Also, street harassment is generally vulgar and rude. I'm waking down the street minding my own business and some guy yells "hey sugar" at me. I don't feel like I'm getting a compliment. I feel like my personal space is getting invaded and I can't do anything about it. When I'm at a party (and single) and some cute guy wants to talk - well, my personal barriers are already down because of the social setting.
posted by DoubleLune at 6:07 PM on October 30, 2014 [7 favorites]

Best answer: Have he ever been to an airport/train station/touristry place in a foreign country and gotten hassled by all the people hawking souvenirs and unlicensed cab drivers running after you?

It's sort of like that. Except with a heightened element of fear because 1 out of 100 or 1000 of these guys trying to get you into the cab without a meter is going to flip his shit if you ignore him and walk on. And he's a lot bigger than you and this one time you had to run away from a cab driver who chased after you in his car yelling obscenities at you.

I think for me it's the worse when I've had a really bad day and maybe I have no food in the house so I have to go out and get something and the last thing I want to do is smile politely at some guy who is "just paying me a compliment," but I know I have to because acquiescence is in fact the overwhelmingly easiest way to end the encounter quickly and without incident. And I hate it because as a feminist I want to tell him to go away and leave me alone and no I'm not going to smile, but as a woman alone on the street and as an introvert who finds interacting with strangers already exhausting as it is, I just want the easiest way out. And the easiest way out is smiling politely and/or quickly answering his question, thanking him for the compliment, whatever.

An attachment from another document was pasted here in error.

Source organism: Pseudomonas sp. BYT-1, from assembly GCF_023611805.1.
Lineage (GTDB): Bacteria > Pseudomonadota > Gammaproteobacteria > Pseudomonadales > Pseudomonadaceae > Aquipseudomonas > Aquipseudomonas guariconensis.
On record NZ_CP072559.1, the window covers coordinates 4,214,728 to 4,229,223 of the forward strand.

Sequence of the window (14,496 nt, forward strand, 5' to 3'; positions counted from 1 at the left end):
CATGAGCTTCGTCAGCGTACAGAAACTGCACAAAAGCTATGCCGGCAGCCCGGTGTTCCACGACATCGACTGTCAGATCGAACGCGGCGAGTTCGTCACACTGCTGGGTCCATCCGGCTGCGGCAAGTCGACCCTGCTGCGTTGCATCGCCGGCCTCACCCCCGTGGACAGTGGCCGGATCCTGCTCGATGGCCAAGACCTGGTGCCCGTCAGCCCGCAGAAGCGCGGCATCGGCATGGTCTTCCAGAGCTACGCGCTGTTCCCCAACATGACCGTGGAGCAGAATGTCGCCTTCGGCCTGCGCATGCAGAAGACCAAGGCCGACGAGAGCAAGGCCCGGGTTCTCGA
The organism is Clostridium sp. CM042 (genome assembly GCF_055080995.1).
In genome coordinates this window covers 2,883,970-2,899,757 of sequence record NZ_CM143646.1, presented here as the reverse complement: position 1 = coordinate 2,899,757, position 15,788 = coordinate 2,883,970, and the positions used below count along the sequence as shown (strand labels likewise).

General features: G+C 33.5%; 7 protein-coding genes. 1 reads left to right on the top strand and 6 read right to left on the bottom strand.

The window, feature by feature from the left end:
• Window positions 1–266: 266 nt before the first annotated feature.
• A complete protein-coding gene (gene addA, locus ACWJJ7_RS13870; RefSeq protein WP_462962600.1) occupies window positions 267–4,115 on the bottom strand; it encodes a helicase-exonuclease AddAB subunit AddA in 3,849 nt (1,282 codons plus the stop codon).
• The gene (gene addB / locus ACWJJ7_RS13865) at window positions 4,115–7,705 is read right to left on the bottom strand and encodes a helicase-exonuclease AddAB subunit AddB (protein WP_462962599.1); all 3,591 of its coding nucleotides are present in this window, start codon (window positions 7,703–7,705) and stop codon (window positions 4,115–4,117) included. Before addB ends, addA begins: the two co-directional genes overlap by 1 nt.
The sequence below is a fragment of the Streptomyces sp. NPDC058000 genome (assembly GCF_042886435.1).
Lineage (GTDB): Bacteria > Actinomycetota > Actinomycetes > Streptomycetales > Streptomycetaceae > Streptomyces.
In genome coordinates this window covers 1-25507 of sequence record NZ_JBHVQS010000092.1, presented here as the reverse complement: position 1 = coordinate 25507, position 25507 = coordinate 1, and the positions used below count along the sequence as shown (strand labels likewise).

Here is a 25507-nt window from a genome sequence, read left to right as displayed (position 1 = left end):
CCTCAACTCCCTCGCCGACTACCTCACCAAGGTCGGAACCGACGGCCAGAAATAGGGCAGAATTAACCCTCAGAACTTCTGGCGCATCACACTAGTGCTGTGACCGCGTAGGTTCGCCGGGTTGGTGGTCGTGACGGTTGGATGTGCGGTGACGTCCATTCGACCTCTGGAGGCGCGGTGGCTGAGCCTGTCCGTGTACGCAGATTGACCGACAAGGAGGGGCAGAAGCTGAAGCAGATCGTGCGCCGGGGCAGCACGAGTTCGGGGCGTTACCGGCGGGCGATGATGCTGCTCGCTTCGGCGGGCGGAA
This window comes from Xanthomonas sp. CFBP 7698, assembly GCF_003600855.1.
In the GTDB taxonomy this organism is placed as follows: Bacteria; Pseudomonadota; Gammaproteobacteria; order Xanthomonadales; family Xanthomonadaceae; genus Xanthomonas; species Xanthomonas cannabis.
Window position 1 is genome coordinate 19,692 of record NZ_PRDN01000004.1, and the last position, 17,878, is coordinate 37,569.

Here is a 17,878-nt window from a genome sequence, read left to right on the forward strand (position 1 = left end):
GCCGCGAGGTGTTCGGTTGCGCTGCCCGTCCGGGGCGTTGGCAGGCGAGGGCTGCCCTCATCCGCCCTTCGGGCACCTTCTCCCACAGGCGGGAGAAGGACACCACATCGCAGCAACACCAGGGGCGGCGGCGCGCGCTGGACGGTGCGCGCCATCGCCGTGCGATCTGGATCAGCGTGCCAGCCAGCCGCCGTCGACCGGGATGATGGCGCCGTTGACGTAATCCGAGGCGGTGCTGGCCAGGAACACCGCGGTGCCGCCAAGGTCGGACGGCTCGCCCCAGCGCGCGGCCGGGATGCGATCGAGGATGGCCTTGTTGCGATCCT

On a larger scale, it is the just constant reminder that as a woman, at the end of the day your value lies primarily in your appearance. And there is nothing complimentary about being entirely reduced to your physical attributes by total strangers. That constant message slowly eats at you.

Approaching a women in a relatively safe public space that has been widely agreed to be an acceptable space to approach strangers, i.e. a bar, is night and day from the street. I choose whether I go into a bar. I can't choose not to walk on the street. I have to walk on the street to get to work. To get some coffee. To get home. If I don't feel like being hit on tonight, I just don't go to the bar. Also, if I'm in the bar and I decide I've had enough of random men approaching me for the night, I can just leave the bar. You can opt out of the bar scene, you can't opt out the street if you live in a city. I don't at all resent any guy, even if I don't find him attractive in the slightest, respectfully approaching me in a bar and engaging me in polite chit chat.

Also, swear to god, more random men approach me on the street when I'm alone, tired and cranky than ever do when I'm out at a bar with a couple of my friends trying to meet guys. Because I think at it's core, street harassment has absolutely nothing to do with flirting or dating or anything, but is about a certain kind of man needing to exert his dominance over women.
posted by whoaali at 6:10 PM on October 30, 2014 [41 favorites]

Because women have the right to choose when and where they receive romantic and sexual attention from men.

Because women have the right to go about their business without being interrupted by yet another man thinking he has any rights to her body or time.
posted by feckless fecal fear mongering at 6:15 PM on October 30, 2014 [5 favorites]

Because commenting on other people's appearance is incredibly rude? Can he at least understand that?
posted by fshgrl at 6:16 PM on October 30, 2014 [4 favorites]

Ask him to explain, if these examples are not, in his view "harassment," what he thinks the definition of harassment is and to give some examples of what would constitute harassment in the context of that video.

Then ask him to explain, in as great of detail as possible, what the meaningful differences are between these examples and his definition of harassment.

For example, in his opinion, is something only "harassment" if the harassor touches the harassee without consent? If so, ask him to explain to you the difference between his definition of harassment and the actual legal definition of battery, which is (in most jurisdictions) any intentional offensive touching without consent.

Then ask him if he is actually saying that "battery" and "harassment" mean exactly the same thing. Then ask him what the difference is.